biking matesDo you have a positive that would outweigh all the negative stuff, but isn’t happening at the moment? So you might love riding with a group but you don’t know that many other riders. Try starting a facebook page or similar to connect riders in your area. That can make an average route more fun & committing to rides helps you get out more often

Or you might like to ride alone most of the time but you sometimes need a kick to get you out the door. Sign up for a race or charity event that you’ll need a bit more fitness to complete. Make it achievable & you’ve now got a reason to stick some training dates in the diary. Filing a thought away until ‘later’ or ‘tomorrow’ is a good way never to get round to it! But with an aim, it’s much more likely you’ll plan how to achieve it

biking matesBack to the original thought about routes with lots of tarmac… When I’m running skills days I often ride from Scarborough into Dalby along the country lanes. Some days I enjoy the commute more than others & the Five doesn’t really like the tarmac! But what I love about it is the time to be quiet & take in the scenery, which is one of the things you don’t get to do off road at speed with trees/rocks everywhere… Also I do like the really steep tarmac downhills where it’s fine on the MTB to go as fast as you can pedal – discs & fat tyres let you actually stop for that hairpin!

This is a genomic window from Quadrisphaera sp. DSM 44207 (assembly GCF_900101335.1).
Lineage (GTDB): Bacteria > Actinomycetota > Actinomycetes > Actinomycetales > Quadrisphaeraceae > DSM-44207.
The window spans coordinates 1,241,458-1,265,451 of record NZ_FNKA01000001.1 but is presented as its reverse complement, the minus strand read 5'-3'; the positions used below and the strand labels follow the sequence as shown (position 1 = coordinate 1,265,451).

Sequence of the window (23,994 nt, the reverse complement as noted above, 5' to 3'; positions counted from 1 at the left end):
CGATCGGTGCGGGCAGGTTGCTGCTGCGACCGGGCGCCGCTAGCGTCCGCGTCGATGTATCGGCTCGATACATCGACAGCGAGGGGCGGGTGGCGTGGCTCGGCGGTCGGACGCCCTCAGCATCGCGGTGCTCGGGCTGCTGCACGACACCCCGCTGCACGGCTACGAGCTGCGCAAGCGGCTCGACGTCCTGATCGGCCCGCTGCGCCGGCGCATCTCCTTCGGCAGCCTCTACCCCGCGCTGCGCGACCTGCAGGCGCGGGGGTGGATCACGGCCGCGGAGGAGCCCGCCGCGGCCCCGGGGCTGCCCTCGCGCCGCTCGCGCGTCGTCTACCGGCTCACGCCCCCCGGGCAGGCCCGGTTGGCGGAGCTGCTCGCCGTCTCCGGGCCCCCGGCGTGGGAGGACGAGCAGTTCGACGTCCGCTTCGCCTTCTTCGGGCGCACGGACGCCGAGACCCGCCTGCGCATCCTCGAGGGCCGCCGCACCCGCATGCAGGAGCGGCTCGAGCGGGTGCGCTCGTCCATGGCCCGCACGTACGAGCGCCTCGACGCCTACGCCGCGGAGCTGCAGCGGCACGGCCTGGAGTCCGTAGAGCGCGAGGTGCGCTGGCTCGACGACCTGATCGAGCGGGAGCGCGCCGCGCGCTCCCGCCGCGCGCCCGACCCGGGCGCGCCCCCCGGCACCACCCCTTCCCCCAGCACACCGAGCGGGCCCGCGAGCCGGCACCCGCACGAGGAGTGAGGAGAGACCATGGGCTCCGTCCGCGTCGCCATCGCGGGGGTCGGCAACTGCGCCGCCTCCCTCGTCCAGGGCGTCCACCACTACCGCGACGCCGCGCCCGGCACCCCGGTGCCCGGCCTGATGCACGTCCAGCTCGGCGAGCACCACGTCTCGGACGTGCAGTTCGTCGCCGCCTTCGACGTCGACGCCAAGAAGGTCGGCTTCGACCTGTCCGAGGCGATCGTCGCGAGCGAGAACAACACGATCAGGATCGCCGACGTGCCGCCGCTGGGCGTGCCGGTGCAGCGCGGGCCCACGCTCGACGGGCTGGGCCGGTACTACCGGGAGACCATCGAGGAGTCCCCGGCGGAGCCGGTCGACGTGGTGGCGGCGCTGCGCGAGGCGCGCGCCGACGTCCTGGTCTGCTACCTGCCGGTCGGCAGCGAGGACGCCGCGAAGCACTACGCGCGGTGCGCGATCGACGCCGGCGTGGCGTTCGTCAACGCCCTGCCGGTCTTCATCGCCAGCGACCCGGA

If you’re like me, variety is quite important, although I sometimes forget this. But just doing some riding that’s out of the usual routine can be great. Next on my list is to get some use out of the bivvy bag. So for a couple of days it’ll be time to fill the pack with energy food & ride out to somewhere really remote. Camp overnight, possibly in extreme discomfort(!) then ride back the next day. Just booking that in the diary now!

But for me the main thing is just to remember that when I get on a bike I’m never bored…

Anyway, that’s my quite random & incomplete selection of thoughts on motivation. Feel free to add your thoughts to the comments section